Galerie Max Hetzler

Max Hetzler opened the Hetzler+Keller gallery in Stuttgart in September 1974, specialising in emerging contemporary art from the German scene. It expanded its offering with international artists such as Donald Judd and Richard Long before moving to Cologne in 1983. This decade spent there truly established Galerie Max Hetzler, giving it a global reputation. From Cologne to Berlin in 1993, the gallery opened a branch in Paris in 2014, and is represented with a space in London since fall 2018. Galerie Max Hetzler represents some of the most influential contemporary artists, including Ai Weiwei, Albert Oehlen, Glenn Brown, or Julian Schnabel, while being very committed to promote emerging talent.

Galerie Max Hetzler

Max Hetzler opened the Hetzler+Keller gallery in Stuttgart in September 1974, specialising in emerging contemporary art from the German scene. It expanded its offering with international artists such as Donald Judd and Richard Long before moving to Cologne in 1983. This decade spent there truly established Galerie Max Hetzler, giving it a global reputation. From Cologne to Berlin in 1993, the gallery opened a branch in Paris in 2014, and is represented with a space in London since fall 2018. Galerie Max Hetzler represents some of the most influential contemporary artists, including Ai Weiwei, Albert Oehlen, Glenn Brown, or Julian Schnabel, while being very committed to promote emerging talent.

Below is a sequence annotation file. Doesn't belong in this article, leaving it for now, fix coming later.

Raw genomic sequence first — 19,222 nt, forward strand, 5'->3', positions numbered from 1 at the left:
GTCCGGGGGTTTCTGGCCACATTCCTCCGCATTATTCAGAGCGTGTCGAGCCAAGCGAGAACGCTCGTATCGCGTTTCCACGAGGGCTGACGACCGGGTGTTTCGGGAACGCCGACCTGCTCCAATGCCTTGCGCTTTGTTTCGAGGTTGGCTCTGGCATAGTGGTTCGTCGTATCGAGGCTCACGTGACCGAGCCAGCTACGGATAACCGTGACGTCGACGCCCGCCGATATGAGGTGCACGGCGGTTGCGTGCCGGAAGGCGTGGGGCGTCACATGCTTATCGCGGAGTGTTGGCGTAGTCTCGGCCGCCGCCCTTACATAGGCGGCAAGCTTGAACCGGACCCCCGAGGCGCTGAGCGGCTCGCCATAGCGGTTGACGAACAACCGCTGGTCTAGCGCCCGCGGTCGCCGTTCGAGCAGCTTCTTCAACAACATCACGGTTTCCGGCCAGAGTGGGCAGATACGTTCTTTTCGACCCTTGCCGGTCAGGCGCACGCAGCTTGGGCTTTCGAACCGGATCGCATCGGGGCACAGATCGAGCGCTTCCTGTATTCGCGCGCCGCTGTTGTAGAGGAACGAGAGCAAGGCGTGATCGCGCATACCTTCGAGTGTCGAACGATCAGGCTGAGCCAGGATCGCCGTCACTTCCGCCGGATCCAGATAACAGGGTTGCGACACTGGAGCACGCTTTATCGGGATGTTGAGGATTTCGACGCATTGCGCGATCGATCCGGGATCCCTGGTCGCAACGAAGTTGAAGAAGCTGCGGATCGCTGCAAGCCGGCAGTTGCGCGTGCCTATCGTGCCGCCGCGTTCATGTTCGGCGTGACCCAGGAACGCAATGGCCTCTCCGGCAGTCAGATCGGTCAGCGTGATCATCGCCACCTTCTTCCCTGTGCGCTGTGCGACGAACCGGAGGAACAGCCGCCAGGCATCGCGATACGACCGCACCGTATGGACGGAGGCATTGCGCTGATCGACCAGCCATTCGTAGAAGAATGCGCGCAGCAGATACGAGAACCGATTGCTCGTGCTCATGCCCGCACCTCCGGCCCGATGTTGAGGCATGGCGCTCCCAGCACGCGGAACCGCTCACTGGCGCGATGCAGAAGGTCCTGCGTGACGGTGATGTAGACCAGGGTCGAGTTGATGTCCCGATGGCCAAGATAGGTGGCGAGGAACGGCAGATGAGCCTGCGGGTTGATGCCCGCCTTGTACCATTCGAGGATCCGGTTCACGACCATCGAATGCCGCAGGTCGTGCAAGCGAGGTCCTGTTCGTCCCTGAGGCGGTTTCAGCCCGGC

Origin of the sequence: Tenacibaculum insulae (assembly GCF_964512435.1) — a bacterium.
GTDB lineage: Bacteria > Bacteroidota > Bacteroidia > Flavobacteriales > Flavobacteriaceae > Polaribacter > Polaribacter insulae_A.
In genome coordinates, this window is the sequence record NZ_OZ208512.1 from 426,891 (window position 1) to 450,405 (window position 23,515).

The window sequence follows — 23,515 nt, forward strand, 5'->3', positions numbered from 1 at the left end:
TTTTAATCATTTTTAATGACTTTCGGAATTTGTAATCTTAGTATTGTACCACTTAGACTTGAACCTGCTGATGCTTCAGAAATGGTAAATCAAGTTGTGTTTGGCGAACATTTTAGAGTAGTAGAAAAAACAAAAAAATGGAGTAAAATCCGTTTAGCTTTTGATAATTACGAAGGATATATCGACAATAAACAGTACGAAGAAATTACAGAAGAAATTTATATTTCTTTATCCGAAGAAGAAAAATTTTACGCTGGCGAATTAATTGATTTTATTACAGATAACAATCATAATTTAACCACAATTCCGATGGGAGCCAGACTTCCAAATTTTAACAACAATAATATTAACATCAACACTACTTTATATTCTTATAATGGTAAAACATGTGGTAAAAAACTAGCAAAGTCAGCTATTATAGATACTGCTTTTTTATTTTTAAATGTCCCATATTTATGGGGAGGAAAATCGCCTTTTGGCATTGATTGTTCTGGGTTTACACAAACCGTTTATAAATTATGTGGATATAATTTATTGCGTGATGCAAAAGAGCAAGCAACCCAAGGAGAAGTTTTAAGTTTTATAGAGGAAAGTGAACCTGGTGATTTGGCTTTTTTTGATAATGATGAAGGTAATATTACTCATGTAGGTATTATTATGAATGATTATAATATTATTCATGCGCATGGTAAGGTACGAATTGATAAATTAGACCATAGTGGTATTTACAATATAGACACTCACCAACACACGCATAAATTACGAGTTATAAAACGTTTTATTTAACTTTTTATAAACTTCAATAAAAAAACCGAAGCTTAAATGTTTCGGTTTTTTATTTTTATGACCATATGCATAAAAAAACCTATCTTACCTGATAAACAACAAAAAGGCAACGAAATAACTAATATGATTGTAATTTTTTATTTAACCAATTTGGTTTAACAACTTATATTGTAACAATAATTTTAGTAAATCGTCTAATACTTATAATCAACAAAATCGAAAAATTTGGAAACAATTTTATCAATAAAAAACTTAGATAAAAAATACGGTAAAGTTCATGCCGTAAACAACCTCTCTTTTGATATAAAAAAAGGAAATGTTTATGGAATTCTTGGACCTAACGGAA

Contemporary Art

Bleibtreustraße 45
10623 Berlin-Charlottenburg, DE
+49 30 346 497 85-0
[email protected]

Bleibtreustraße 15/16
10623 Berlin-Charlottenburg, DE
+49 30 346 497 85-0
[email protected]

Goethestraße 2/3
10623 Berlin-Charlottenburg, DE
+49 30 346 497 85-0
[email protected]

57, rue du Temple
75004 Paris, FR
+33 1 57 40 60 80
[email protected]

41 Dover Street
London W1S 4NS, UK
+44 20 7629 7733
[email protected]

Kasimir Malevitch - Massimo De Carlo
Intérieur aux aubergines, 1911

Henri Matisse (1869-1954)
Distemper on weave
212 x 246 cm
Museum of Grenoble (MG 2161)

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Interview with Samia Saouma ~ Partner

Massimo De Carlo

© Holger Niehaus / Courtesy Galerie Max Hetzler Berlin | Paris | London

Interview by Pauline Loeb-Obrenan, founder of artfairmag.

Partner in Galerie Max Hetzler, Samia Saouma has been heading the Paris branch since its opening in 2014. For this French-Lebanese art lover, everything began with the opening of an eponymous gallery, after having pursued studies at the Ecole du Louvre. Her gallery focused at first on photography, with international artists like Robert Mapplethorpe, before expanding to contemporary artists from the German scene. Samia Saouma ran it until she joined her husband Max Hetzler.

artfairmag: Samia Saouma, you started your career by creating an eponymous gallery, which initially focused on photography, before broadening to the German scene. You are now a partner in Galerie Max Hetzler. Can you tell us more about your background and how contemporary art came to you?

Samia Saouma: I studied art history in Paris and during my student years in the 70’s. I used to visit contemporary art galleries, Yvon Lambert and Ileana Sonnabend where I discovered minimal, conceptual art and Pop art. Through a friend who had worked at Sonnabend, I met several artists. I always knew that I will be working in this field.